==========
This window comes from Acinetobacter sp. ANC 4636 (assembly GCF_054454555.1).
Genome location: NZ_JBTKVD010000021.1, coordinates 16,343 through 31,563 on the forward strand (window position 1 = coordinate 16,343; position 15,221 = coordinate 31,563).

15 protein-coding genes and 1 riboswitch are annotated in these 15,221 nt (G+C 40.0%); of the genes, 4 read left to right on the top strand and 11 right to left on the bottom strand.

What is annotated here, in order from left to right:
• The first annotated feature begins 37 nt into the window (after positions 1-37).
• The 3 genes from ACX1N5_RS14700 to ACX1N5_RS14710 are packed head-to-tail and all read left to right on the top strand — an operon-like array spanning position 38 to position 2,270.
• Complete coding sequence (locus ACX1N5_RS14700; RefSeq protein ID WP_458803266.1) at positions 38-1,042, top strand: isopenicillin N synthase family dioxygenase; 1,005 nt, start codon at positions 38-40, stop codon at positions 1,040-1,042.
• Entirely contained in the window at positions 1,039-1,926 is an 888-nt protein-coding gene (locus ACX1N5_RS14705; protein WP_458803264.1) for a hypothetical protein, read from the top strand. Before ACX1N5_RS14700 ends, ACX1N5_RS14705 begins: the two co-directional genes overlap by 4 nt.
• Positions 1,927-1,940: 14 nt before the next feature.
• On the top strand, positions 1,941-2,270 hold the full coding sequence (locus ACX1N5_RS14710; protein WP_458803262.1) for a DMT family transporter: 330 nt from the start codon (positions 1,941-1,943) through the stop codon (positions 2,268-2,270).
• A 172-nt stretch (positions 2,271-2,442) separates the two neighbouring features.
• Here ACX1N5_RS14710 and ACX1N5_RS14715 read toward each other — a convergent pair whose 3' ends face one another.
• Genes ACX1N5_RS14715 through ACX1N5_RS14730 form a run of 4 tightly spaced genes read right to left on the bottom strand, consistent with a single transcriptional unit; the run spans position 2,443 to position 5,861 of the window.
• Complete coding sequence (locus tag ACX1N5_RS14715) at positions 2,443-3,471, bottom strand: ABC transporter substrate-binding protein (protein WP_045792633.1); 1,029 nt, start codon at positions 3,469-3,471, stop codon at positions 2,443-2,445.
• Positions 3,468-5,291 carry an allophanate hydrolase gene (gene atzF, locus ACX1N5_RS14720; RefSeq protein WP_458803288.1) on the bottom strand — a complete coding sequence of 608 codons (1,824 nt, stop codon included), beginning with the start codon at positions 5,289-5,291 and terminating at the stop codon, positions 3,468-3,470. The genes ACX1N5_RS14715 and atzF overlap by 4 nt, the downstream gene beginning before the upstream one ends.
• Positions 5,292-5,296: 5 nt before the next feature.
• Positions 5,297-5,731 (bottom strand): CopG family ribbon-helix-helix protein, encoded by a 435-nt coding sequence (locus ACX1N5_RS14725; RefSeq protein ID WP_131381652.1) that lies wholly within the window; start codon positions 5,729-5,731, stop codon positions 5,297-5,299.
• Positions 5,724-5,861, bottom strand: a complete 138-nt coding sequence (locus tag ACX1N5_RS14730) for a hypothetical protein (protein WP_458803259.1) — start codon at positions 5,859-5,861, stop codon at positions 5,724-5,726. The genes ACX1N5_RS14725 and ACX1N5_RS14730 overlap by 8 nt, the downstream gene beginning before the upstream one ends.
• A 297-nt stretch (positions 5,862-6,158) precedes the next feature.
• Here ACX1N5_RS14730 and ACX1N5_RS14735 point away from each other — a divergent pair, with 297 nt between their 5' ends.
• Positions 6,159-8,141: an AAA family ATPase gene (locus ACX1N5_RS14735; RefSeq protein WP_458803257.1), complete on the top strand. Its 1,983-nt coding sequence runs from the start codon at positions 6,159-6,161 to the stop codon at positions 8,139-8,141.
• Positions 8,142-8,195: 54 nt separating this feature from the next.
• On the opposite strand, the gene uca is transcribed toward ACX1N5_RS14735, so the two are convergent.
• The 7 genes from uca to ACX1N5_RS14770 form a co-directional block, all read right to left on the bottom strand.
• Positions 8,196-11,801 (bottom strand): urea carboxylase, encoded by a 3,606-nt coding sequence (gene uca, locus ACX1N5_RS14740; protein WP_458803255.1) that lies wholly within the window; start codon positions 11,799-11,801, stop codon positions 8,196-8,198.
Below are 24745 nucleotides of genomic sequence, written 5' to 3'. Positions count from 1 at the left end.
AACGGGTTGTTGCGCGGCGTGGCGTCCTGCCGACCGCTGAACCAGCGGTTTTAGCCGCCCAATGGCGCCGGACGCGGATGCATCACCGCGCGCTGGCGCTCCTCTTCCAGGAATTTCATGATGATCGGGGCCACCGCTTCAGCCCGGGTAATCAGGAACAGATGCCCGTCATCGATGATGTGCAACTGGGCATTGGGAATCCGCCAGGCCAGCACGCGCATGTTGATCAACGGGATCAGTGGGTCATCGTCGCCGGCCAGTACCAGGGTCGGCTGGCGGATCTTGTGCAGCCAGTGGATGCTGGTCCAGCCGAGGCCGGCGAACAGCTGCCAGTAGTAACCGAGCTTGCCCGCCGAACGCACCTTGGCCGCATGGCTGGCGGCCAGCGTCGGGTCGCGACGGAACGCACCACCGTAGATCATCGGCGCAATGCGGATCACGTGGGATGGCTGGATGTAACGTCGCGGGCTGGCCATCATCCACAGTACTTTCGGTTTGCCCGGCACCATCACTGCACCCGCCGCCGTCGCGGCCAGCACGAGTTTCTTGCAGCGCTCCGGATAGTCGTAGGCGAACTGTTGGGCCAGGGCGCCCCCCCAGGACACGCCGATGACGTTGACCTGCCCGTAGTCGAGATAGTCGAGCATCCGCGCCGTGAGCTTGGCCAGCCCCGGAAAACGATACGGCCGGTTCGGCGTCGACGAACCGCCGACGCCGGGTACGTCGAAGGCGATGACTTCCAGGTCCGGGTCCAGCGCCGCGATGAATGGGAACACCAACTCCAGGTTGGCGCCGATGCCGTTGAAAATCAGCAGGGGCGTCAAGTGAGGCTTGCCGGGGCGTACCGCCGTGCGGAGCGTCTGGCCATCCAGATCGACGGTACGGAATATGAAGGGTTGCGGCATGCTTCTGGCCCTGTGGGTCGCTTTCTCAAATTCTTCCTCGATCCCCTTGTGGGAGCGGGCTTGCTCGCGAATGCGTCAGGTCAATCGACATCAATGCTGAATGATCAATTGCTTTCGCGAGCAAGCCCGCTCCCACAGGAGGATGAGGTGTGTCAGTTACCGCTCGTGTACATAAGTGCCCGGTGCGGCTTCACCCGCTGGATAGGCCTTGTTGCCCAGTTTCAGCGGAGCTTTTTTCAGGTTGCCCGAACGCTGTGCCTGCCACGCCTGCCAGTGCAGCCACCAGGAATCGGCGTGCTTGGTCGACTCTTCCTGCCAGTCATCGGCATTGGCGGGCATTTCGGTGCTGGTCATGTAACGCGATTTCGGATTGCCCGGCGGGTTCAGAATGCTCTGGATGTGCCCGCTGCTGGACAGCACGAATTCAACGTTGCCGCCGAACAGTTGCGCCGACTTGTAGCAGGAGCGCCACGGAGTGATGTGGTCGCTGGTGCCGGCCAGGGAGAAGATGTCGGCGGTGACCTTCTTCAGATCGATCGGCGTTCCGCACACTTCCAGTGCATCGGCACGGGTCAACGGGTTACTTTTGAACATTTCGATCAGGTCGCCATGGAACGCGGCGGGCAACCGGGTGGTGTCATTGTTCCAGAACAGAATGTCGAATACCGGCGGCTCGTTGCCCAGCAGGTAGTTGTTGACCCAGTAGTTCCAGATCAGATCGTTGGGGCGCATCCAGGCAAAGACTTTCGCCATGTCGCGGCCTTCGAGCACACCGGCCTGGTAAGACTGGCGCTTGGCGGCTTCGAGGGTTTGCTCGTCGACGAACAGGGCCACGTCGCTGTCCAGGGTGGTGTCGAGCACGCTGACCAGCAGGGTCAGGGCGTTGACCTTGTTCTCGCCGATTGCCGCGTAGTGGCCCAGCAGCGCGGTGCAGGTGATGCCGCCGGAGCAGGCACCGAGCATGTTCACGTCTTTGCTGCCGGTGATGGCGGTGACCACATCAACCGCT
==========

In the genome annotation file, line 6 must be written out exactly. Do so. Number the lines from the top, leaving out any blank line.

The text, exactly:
• The 3 genes from ACX1N5_RS14700 to ACX1N5_RS14710 are packed head-to-tail and all read left to right on the top strand — an operon-like array spanning position 38 to position 2,270.